21 June 2016 In his mission to render the history of global capitalism as a sequence of shimmering, troubled techno-vistas, the artist Gordon Cheung has repeatedly, even obsessively, pushed the idea of what a painting can be. He begins with cascades of stock listings taken from theFinancial Times, which he coats in varnish and lays out on canvas. He digitally constructs and fragments images of snaking Middle East oil pipelines, mystical Chinese mountain-scapes and 17th-century European still lifes, then prints them on to the listings. Next, he applies layers of spray paint and sand until the highly charged frames seem to pulsate, inducing a sense of information overload. These dense collages are a play on the Chinese calligraphic tradition known as “painting without paint”, in which inked characters hold both visual and textual power. Cheung’s ink is the data flow of financial markets.
Gordon Cheung, Great Wall of Sand, 2016.
His latest exhibition, “Here Be Dragons”, on show at Nottingham Castle, takes its name from the phrase used by cartographers for dangerous, unexplored regions, as well as the one used by programmers for as yet uncharted areas of code. Over the last few decades, Cheung – who was born in 1975 in London to parents from Hong Kong – has watched China emerge from the economic and cultural periphery to occupy a privileged position in the global imagination. In “Here Be Dragons”, Cheung focuses on the contested spaces between China and the west: disputed territory, virtual worlds, all thrown into tension as the epicentre of global capital accumulation shifts.
These ideas manifest themselves throughout the exhibition in “digital drift” effects that distort and corrupt historical artworks. Cheung feeds images of Maoist propaganda and epic 19th-century American oil paintings into an open-source code that subjects them to a “pixel-sorting” process, resulting in ruptures where the traditional pieces appear almost to melt away. Alongside this, there are repeated references to the military manoeuvres and power-plays taking place across the South China Sea. And in charting the tragedies inherent in the Chinese trajectory towards a mode of authoritarian capitalism, Cheung’s work seems to exploit the naturally collage-like nature of Chinese urban development itself: two decades in which small villages have emerged as bloated metropolises, and more than 100 cities have tipped the 1m population mark.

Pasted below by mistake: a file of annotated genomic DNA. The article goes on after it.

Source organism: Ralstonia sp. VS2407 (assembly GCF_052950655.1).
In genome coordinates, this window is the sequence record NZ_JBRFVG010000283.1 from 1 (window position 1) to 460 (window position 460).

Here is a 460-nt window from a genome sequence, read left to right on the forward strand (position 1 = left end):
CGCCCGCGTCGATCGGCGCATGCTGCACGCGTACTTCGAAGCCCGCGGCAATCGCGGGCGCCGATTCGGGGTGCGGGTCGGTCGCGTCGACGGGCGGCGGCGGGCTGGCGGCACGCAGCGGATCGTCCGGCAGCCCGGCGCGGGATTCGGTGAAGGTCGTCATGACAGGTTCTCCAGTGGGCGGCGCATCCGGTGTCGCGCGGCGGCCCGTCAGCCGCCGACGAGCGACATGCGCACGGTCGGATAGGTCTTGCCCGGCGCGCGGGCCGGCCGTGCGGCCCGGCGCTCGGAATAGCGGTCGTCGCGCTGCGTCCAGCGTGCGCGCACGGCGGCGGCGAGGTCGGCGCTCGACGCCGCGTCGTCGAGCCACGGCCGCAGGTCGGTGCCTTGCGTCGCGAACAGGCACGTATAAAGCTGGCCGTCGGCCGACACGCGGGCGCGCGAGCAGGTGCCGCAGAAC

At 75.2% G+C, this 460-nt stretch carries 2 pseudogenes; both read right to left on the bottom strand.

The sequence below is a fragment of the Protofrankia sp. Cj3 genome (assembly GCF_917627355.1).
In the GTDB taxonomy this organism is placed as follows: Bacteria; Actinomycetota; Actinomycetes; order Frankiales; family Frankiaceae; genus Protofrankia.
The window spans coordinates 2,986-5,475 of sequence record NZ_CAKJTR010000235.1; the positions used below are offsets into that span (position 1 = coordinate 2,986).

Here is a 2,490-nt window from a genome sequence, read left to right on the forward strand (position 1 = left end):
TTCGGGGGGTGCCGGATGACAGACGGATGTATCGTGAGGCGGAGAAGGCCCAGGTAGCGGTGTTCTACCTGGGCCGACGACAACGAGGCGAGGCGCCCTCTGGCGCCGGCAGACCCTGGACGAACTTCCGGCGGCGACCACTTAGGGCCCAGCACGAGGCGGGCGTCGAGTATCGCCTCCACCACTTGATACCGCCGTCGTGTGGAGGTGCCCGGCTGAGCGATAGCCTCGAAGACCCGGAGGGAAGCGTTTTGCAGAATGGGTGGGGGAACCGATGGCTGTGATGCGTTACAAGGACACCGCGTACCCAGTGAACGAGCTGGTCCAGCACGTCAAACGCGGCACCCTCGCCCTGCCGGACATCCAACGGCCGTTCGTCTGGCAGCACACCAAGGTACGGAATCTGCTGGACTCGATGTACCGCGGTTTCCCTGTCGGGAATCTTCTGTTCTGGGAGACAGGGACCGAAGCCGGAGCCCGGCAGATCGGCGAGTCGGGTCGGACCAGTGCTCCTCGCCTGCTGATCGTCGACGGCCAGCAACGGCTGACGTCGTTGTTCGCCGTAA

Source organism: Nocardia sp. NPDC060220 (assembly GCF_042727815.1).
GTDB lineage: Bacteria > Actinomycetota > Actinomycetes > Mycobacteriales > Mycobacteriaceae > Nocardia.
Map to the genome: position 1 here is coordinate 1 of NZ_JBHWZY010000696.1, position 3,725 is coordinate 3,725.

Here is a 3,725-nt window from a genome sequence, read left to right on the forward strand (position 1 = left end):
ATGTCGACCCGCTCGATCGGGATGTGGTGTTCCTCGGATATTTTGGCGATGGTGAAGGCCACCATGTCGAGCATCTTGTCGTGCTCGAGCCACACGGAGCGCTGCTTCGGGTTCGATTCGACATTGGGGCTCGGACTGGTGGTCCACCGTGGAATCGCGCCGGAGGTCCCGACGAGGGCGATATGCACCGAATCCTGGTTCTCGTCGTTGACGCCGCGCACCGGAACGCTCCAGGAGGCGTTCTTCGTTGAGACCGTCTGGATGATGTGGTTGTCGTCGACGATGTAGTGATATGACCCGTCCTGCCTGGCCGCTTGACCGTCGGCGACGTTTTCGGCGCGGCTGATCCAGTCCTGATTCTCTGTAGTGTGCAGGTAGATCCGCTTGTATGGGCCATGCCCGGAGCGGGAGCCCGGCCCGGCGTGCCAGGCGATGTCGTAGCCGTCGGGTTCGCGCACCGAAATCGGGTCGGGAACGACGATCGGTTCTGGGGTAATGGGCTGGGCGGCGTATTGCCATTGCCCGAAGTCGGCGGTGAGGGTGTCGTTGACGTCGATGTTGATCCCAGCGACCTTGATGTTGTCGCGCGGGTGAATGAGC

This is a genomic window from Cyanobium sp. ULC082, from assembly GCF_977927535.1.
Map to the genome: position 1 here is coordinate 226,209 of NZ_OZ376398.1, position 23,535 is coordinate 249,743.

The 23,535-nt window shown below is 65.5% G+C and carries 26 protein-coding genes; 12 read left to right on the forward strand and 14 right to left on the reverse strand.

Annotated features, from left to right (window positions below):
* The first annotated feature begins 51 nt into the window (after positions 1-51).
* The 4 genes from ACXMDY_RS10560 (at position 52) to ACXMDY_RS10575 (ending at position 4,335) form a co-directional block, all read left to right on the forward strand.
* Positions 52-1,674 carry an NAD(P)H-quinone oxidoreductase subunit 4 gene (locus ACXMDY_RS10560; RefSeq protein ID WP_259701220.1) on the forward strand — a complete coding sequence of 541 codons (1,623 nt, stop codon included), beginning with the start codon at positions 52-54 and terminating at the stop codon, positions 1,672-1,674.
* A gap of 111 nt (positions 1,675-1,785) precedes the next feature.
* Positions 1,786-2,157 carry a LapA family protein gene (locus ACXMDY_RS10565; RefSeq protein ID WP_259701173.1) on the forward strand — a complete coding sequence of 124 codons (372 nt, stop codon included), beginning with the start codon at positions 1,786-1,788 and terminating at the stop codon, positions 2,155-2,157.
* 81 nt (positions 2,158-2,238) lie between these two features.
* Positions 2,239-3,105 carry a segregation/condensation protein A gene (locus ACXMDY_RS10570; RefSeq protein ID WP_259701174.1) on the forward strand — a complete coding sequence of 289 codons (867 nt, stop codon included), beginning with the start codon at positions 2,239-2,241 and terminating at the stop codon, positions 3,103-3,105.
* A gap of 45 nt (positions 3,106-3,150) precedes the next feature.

Cheung begins with a little time travel. This piece evokes the still lifes of the Dutch Golden Age and the history of the first recorded economic bubble: the “tulip mania” of the 17th century, when bulbs were traded for feverish sums before the market collapsed. Painted filigree petals blossom out of a dragon-adorned vase, a nod towards China’s own capitalist turn – and a warning about economic bubbles to come. All is bathed in the radiant glow of a nuclear explosion.
China’s Maoist tradition has steadily been erased ever since Deng Xiaoping opened up the economy to market forces in the 1980s. Here, Cheung reflects on the way in which the revolutionary legacy has become spectral, haunting. He takes Liu Chunhua’s iconic 1967 oil painting of Mao Zedong astride a mountaintop (an infamous piece of propaganda used in elite power struggles during the Cultural Revolution) and feeds it into an open-source algorithm. The programme splits the image up into pixels, and then rearranges them into a kind of digital smear or “glitch”.